From the Washington Post:
President Bush plans to designate an island chain spanning nearly 1,400 miles of the Pacific northwest of Hawaii as a national monument today, creating the largest protected marine reserve in the world, according to sources familiar with the plan.
Establishing the Northwestern Hawaiian Islands as a strictly protected marine reserve, which Bush is slated to announce this afternoon, could prove to be the administration's most enduring environmental legacy. The roughly 100-mile-wide area encompasses a string of uninhabited islands that support more than 7,000 marine species, at least a fourth of which are found nowhere else on Earth.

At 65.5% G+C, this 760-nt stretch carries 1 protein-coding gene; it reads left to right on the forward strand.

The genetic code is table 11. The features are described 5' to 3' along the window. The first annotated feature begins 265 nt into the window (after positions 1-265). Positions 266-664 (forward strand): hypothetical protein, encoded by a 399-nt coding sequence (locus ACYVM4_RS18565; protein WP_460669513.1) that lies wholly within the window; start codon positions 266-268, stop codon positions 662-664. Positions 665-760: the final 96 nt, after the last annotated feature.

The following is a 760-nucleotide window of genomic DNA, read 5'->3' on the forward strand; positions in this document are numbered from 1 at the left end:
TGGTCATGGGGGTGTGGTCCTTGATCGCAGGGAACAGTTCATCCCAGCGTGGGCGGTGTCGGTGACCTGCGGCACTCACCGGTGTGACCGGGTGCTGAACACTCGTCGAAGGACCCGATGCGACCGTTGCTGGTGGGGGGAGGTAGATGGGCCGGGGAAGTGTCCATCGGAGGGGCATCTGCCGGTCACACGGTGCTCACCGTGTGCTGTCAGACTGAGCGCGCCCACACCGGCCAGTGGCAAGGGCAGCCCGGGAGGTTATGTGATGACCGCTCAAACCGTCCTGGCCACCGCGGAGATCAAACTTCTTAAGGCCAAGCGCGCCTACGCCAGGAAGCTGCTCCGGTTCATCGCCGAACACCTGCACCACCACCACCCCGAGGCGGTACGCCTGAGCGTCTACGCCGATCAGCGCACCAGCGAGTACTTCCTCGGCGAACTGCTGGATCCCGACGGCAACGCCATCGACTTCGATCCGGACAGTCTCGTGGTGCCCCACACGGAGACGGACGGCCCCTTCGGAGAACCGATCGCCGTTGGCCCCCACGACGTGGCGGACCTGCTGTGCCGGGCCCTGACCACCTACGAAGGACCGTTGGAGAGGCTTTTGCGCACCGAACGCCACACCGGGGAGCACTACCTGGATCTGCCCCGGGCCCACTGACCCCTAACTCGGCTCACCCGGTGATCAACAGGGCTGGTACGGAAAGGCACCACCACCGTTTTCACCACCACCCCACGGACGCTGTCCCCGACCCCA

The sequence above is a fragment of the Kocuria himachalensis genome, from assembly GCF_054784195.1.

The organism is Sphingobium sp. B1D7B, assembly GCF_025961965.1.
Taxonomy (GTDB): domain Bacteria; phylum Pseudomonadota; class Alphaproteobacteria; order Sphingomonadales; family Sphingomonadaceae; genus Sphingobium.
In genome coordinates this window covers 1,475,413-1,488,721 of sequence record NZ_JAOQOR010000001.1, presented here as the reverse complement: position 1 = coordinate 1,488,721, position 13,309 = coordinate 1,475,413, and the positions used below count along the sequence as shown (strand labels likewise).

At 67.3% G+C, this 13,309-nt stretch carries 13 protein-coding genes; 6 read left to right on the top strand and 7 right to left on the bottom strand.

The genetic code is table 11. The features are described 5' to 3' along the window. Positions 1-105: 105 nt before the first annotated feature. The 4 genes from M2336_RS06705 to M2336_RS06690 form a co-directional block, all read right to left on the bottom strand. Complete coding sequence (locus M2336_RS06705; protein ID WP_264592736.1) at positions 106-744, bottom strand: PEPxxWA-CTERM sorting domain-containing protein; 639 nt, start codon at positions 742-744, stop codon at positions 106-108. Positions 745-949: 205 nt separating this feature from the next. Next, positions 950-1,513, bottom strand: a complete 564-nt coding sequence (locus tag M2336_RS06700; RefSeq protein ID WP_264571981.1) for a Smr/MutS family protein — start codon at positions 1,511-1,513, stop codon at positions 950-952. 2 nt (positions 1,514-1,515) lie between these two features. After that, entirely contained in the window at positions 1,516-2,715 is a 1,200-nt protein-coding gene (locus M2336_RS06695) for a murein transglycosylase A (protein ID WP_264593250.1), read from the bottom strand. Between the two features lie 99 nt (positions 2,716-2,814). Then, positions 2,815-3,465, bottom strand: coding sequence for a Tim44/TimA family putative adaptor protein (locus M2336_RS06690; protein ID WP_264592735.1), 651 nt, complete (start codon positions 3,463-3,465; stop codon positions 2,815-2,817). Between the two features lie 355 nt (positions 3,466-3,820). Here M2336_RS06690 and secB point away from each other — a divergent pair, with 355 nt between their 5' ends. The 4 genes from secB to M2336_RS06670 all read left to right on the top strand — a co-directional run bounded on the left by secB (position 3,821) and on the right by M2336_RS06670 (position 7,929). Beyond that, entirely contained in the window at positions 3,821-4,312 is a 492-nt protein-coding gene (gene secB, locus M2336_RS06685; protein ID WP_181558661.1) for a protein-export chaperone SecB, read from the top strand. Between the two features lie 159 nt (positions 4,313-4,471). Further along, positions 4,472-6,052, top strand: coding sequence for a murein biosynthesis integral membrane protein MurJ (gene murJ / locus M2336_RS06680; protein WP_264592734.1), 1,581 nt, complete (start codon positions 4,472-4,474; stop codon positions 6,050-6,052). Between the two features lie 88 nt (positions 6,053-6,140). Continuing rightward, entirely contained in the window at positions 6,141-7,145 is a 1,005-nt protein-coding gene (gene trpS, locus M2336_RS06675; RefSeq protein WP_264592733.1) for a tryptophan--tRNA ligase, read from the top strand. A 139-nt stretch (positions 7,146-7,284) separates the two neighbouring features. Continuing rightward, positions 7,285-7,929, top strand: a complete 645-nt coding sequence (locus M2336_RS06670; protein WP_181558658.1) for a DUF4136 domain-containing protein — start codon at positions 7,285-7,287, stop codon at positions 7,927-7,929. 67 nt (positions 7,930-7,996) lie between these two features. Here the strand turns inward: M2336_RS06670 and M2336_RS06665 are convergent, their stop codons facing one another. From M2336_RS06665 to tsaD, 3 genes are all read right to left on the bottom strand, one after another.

The islands include almost 70 percent of the nation's tropical, shallow-water coral reefs, a rookery for 14 million seabirds, and the last refuge for the endangered Hawaiian monk seal and the threatened green sea turtle. The area also has an abundance of large predatory fish at a time when 90 percent of such species have disappeared from the world's oceans.Encompassing nearly 140,000 square miles, an area nearly the size of Montana and larger than all the national parks combined, the reserve will just surpass Australia's Great Barrier Reef Marine Park as the largest protected marine area in the world.
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